Make us your home page
Instagram

Today’s top headlines delivered to you daily.

(View our Privacy Policy)

Would a hurricane destroy Largo City Hall?

Largo City Hall was built in 1973, before Hurricane Andrew ushered in sturdier construction standards in Florida in 1992. City officials worry that the building and computer servers could be damaged in a storm.

DOUGLAS R. CLIFFORD | Times

Largo City Hall was built in 1973, before Hurricane Andrew ushered in sturdier construction standards in Florida in 1992. City officials worry that the building and computer servers could be damaged in a storm.

LARGO — Discussions by city officials earlier this year about building a new data center to house the city's computer servers centered on the necessity because the current location — City Hall — is vulnerable to storm damage. Even a Category 1 hurricane could damage or destroy it, they said.

This raises an unsettling question: What would happen if a hurricane hit Largo? Would City Hall survive?

There's not necessarily a simple answer to that question.

"As far as what actually happens, no one knows," Assistant City Manager Mike Staffopoulos said.

"It's all theory until the wind starts blowing," said Assistant City Manager Henry Schubert.

Computer models have shown that City Hall could be vulnerable to damage from high winds in a hurricane. The models also show that the building could be affected by flooding from the drainage channel that runs next to it.

There's no simple fix.

Why not reinforce City Hall to make it stormproof? That would be far too expensive, officials said.

It was 13 years ago that Largo's municipal government moved into the former Aegon office complex at 201 Highland Ave. just north of East Bay Drive. The 56,000-square-foot building that houses City Hall was built in 1973, well before 1992's Hurricane Andrew ushered in sturdier construction standards in Florida.

A couple of years ago, during discussions about replacing City Hall's roof, Largo officials looked into the price of strengthening the building by adding bracing to its support columns.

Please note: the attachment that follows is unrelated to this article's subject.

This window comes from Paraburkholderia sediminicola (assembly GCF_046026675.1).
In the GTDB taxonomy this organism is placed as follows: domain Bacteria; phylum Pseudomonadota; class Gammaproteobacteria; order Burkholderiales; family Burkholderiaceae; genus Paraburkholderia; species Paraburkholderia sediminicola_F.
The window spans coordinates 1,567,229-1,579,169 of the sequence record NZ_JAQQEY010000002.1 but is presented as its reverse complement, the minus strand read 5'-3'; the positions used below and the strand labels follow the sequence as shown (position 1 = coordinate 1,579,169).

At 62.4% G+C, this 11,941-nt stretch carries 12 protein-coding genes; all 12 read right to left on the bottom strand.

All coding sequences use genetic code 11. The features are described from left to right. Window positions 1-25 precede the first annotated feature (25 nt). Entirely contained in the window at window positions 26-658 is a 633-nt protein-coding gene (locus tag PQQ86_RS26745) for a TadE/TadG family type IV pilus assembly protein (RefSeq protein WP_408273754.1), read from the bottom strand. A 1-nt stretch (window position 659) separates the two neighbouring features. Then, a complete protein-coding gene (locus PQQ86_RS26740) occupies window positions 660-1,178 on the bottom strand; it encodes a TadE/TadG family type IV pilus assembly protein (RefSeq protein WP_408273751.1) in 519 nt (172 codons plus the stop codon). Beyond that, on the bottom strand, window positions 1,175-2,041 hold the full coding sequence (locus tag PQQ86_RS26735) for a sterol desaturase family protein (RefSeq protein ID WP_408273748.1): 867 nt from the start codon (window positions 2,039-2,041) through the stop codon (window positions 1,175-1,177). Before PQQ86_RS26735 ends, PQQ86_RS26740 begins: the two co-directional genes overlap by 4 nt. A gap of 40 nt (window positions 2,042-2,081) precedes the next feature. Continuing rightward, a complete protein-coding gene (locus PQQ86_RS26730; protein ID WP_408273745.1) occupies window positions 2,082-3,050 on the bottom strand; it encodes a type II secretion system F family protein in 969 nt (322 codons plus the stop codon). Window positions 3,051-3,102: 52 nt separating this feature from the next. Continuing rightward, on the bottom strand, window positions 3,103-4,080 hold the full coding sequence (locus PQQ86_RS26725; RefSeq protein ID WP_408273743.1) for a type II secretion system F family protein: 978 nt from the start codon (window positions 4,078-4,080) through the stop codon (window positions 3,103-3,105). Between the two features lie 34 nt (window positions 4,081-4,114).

That turned out to be "cost-prohibitive," Staffopoulos said. It would cost millions.

"At that point," he said, "you may as well start looking at a new building."

So what would Largo leaders do if a hurricane knocked down City Hall?

In the short term, they would likely move many of the city's operations into the Largo Community Center, which is a lot sturdier. That building, at 400 Alt. Keene Road, opened in 2011 and is rated to withstand winds of up to 140 mph. It has a generator that could power the building for a week.

In a worst-case scenario, the city could also use space in the Largo Public Library, which opened in 2005, and the new Highland Recreation Center, which opened a few months ago. Both are far more hurricane-resistant than City Hall.

In the long term, Largo would rebuild City Hall if it were destroyed. The city has wind insurance.

In the meantime, city manager Mac Craig is hoping for the best. He notes that City Hall withstood 1985's Hurricane Elena, a Category 3 storm that stalled in the Gulf of Mexico for days and brutalized Florida's west coast before eventually making landfall near Biloxi, Miss.

The city has accordion shutters on hand to protect the building's windows. The City Hall campus also houses the Largo Police Department's headquarters and the city's Emergency Operations Center, both of which are more hurricane-resistant than City Hall.